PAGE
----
Knowing how to present your unconventionally-acquired skills and experiences can make all the difference when job hunting. Most companies want employees who are passionate and take initiative, traits that are exemplified by those who do things like spend their weekends organizing events for charity, take online courses, or attend industry conferences. This is particularly handy for those who have recently graduated, are changing careers , or are returning to the workforce. In the first two cases above, it can showcase the informal steps you have taken to ready yourself for the workplace or a different career path. For the later, it highlights that you have kept your skills sharp and will not miss a beat upon returning. Here are some guidelines to make your informal education and experiences shine.
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Many job seekers put their resume writing energy into creating the bulk of their resume: the experience and skill sections. As a result, the education section becomes a bit of an afterthought. But with applicant tracking systems parsing resumes and analyzing for job description requirements, more attention and better formatting should be paid. First things first.
Unsure about the best way to present your education? The best placement depends on what employers would value more: your experience or education. For example:. For specialized fields and certification programs, list information about the program that might interest employers, such as accreditation, intensity level, and number of program hours completed. Students and new grads with little related work experience may use the education section as the centerpiece of their resumes, showcasing academic achievements, extracurricular activities, special projects, and courses.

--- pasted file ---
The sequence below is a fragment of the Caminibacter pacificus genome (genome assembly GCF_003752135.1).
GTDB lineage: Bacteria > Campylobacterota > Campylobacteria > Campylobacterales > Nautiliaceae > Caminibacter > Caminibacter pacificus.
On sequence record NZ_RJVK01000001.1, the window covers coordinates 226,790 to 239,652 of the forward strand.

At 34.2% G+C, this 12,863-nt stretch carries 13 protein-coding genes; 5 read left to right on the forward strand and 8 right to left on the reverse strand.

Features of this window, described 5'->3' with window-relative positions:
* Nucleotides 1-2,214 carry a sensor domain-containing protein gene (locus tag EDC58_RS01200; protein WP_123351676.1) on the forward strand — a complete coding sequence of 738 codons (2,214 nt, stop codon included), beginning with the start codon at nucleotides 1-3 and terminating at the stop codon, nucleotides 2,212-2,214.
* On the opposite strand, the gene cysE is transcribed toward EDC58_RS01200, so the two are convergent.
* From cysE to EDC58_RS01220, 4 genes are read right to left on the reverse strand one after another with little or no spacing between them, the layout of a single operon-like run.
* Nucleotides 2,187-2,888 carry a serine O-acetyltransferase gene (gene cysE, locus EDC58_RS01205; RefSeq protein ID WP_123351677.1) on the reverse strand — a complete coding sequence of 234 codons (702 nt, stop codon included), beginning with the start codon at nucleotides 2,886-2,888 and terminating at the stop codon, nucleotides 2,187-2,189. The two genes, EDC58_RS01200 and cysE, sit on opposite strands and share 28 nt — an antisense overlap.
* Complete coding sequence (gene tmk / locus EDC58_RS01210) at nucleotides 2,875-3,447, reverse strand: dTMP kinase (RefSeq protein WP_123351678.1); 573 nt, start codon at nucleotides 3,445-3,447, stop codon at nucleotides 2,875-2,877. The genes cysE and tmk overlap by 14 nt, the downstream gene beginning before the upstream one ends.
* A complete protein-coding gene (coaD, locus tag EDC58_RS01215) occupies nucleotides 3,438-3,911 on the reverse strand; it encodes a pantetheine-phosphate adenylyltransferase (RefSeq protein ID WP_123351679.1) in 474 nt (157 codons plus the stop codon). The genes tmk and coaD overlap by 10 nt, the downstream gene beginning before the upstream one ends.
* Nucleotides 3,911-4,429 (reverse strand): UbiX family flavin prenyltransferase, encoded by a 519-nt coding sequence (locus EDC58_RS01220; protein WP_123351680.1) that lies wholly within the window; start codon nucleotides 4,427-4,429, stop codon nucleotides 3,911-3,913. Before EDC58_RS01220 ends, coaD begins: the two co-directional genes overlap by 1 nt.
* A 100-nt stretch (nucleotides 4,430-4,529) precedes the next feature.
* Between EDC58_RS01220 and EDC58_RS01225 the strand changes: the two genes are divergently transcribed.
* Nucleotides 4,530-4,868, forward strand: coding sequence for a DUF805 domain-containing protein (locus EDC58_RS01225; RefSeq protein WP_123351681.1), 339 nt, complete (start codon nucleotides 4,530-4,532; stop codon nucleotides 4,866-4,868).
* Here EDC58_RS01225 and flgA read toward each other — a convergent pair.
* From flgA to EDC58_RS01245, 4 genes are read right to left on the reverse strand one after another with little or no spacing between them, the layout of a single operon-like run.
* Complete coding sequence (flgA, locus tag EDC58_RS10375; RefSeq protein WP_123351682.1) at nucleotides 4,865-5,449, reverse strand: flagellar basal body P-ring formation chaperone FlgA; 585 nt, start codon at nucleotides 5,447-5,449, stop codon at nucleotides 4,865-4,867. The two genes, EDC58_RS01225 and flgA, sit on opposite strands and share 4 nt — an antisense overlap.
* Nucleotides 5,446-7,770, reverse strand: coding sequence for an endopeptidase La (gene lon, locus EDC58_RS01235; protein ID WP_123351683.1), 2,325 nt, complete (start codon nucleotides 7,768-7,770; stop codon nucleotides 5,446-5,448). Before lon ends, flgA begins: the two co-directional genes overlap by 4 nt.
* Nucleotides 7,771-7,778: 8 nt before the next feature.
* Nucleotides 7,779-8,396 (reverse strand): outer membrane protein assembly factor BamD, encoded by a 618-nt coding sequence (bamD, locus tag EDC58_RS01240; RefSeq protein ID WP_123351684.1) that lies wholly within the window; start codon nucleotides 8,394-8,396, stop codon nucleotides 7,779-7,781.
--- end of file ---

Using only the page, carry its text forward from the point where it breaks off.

A truly great resume should highlight your achievements and immediately answer the hiring manager's top-of-mind question: "Can this person solve my problem? If you're a recent graduate, you'll need to put a bit more focus on your education section since you likely don't have a lot of professional work world experience yet. You don't want to include every single course you've ever taken, but you also don't want to merely list your credentials.